Richard Brenton Melbye (Courtesy of Orange County Sheriff's Department)
By Daniel Langhorne
The Orange County District Attorney’s Office will charge two Chapman students with entering an animal enclosure at a zoo, circus or traveling animal exhibit without consent, in connection with the theft of Tim the Turkey from Orange High School.
Steven Thomas Koressel, 23, and Richard Brenton Melbye, 21, were arrested by Orange police on April 18 after a relatively short investigation by officers and Chapman Public Safety.
The students and their attorneys are working with the District Attorney on a probation and community service arrangement. Once the students accomplish these requirements, their misdemeanor will be reduced to an infraction, said Jerry Price, vice chancellor of student affairs and dean of students.
Even though Chapman officials have not received official notice of charges from the District Attorney’s office, the University plans to proceed with its own disciplinary process but the results of that process are confidential due to federal regulations.
Patti Williams, the teacher that oversees the Panther Farm at Orange High, said a misdemeanor for a stolen, tortured animal is a slap on the hand. She said it’s likely she’ll have to euthanize Tim because of his poor health.
“The turkey was ruined,” Williams said. “He doesn't digest food properly. I have to physically burp him to release the gas build up. He looks awful. We are most likely going to put him down. Not to mention the vet bill. I had hoped that justice would be served. These young men did an awful thing. They abused an animal and got away with it. What did they learn? That they can do it again.”
Sgt. Phil McMullin of the Orange Police Department said the investigation lacked sufficient evidence to prove animal cruelty. However, they did suggest the District Attorney charge Koressel and Melbye with theft but that recommendation was not followed.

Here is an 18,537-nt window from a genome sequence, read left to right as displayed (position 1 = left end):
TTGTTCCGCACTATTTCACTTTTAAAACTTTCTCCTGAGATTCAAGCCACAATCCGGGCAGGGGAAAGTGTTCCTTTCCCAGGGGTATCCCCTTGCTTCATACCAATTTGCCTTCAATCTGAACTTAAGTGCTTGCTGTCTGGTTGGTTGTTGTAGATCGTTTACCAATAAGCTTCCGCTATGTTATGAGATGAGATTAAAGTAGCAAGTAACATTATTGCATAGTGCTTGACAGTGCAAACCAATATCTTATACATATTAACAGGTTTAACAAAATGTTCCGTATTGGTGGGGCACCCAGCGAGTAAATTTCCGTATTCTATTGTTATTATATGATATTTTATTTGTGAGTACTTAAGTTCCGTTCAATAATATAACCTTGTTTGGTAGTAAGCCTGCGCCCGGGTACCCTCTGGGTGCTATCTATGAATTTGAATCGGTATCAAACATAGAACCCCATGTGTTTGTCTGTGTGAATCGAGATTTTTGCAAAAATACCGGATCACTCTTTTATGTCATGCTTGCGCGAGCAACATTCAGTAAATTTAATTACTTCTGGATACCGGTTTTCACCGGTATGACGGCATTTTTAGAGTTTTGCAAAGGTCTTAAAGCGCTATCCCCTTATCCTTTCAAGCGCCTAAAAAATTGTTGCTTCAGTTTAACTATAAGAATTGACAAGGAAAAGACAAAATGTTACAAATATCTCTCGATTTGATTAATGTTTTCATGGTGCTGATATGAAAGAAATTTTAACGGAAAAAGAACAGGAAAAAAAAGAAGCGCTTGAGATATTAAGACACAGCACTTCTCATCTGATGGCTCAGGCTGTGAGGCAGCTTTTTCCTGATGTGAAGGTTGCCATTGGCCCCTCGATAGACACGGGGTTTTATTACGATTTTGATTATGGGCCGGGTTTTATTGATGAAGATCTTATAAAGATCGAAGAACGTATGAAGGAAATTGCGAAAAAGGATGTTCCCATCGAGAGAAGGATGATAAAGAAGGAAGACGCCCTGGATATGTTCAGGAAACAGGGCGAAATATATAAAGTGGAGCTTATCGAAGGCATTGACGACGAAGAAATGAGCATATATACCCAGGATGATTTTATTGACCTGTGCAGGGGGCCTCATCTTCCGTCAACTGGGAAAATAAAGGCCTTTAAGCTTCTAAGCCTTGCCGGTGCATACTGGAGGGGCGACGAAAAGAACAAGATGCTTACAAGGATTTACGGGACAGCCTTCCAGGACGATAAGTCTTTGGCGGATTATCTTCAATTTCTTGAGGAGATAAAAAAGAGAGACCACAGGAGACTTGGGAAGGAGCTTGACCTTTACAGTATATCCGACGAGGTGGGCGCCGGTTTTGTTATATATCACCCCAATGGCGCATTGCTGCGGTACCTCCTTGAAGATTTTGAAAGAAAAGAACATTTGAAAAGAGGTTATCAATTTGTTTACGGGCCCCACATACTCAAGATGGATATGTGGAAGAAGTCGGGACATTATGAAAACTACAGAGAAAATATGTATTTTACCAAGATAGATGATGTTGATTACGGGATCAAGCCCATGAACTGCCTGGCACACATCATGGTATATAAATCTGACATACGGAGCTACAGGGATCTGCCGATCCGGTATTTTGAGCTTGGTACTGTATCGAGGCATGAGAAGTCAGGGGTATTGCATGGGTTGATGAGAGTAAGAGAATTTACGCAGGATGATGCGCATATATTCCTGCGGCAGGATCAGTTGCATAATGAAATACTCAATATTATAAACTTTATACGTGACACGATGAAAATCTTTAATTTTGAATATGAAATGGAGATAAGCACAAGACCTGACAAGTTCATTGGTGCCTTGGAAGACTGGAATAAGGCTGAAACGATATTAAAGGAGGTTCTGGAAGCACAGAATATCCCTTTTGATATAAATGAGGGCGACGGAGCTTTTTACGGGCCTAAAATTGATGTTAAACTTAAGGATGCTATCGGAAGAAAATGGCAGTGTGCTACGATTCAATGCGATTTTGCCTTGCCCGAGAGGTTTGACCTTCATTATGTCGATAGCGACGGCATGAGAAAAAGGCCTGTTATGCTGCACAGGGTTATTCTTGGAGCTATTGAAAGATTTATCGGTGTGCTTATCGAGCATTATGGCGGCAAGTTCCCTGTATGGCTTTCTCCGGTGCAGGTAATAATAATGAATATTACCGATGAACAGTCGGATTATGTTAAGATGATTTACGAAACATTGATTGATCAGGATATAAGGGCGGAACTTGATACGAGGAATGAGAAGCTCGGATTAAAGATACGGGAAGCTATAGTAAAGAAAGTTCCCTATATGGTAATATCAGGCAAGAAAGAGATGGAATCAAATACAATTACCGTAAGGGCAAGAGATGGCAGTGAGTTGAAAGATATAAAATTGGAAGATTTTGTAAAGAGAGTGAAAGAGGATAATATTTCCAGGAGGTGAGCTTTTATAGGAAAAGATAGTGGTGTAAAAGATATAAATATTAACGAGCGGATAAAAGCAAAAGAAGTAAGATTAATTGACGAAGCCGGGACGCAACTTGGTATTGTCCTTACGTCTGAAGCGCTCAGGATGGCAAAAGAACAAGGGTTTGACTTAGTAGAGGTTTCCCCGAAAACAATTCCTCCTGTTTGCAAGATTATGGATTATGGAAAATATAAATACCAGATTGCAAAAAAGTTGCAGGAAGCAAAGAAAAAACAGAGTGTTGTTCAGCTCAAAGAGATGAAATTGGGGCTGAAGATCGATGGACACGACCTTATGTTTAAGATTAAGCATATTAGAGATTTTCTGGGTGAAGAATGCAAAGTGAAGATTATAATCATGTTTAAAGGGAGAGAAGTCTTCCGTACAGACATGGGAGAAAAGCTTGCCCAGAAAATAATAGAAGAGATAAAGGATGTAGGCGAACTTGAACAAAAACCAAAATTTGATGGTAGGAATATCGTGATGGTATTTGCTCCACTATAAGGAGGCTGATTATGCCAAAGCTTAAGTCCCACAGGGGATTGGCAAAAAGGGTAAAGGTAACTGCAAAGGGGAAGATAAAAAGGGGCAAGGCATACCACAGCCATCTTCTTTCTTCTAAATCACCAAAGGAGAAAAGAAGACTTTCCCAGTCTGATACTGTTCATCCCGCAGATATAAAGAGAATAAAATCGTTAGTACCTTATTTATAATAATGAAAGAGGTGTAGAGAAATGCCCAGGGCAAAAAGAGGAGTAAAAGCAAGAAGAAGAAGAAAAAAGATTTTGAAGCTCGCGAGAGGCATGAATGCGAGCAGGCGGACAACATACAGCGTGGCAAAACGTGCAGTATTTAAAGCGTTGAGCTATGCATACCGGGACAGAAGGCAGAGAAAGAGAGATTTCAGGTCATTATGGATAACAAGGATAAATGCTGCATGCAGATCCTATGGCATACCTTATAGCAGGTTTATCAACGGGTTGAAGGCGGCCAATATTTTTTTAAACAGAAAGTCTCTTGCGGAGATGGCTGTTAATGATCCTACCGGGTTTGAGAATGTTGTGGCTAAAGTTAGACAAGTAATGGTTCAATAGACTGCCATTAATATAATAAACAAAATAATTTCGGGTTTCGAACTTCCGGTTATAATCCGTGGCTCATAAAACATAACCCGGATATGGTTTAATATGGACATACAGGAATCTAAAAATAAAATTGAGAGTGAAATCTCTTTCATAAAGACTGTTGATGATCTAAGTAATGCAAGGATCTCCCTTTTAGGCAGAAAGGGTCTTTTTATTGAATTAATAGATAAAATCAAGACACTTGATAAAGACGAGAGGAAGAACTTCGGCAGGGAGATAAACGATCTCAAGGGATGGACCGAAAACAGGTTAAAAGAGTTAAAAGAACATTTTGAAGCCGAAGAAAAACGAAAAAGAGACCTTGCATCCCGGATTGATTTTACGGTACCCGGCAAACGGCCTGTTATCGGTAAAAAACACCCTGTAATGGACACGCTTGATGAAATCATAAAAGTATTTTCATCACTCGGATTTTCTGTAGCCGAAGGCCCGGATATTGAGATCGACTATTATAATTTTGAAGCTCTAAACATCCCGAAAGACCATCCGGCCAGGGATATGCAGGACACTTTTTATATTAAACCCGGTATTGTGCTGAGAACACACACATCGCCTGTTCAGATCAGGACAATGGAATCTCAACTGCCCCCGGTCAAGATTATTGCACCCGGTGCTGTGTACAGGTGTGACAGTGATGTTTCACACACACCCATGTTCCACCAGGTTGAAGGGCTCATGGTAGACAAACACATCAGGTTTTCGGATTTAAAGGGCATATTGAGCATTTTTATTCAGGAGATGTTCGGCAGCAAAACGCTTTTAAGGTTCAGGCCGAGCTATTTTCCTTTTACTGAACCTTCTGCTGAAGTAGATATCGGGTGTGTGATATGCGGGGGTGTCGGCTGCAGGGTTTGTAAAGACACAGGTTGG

“We carefully reviewed the detailed reports of Orange Police Department and filed the charge we believe we can prove beyond a reasonable doubt at jury trial,” Deputy District Attorney Jennifer Malone said. “That is the Orange County District Attorney’s Office filing standard for filing charges.”
The charges come at a challenging time for Chapman. The University’s plan to add at least a couple thousand students in Orange over the next decade is facing stiff resistance from community leaders in Old Towne.
Parties hosted by students living in single-family homes are at the top of the list of grievances voiced by neighbors.
Orange City Councilman Mike Alvarez said he is working with the City Attorney and Chapman to make sure the turkey’s veterinary bills are paid for.
“I know how disappointed Patti is and the kids because I was [at the farm,]” Alvarez said. “It wasn’t the first time this happened and it was such a blow. The kids see it as being violated because the animals are defenseless and they can’t get away because they’re fenced in.”
Alvarez said that Chapman has an opportunity to show the community it cares by helping improve security at Orange High’s farm.
“I don’t understand why the university doesn’t step and do what’s right,” he said. “What do you value here. Do you value the trust of the community, and if you do, you should do something to make it right?”
A Chapman University spokeswoman declined to comment on the charges.
Koressel and Melbye will be arraigned in Orange County Superior Court at 8:30 a.m. on Sept. 1 at Courtroom C54.
Steven Thomas Koressel (Courtesy of Orange County Sheriff's Department)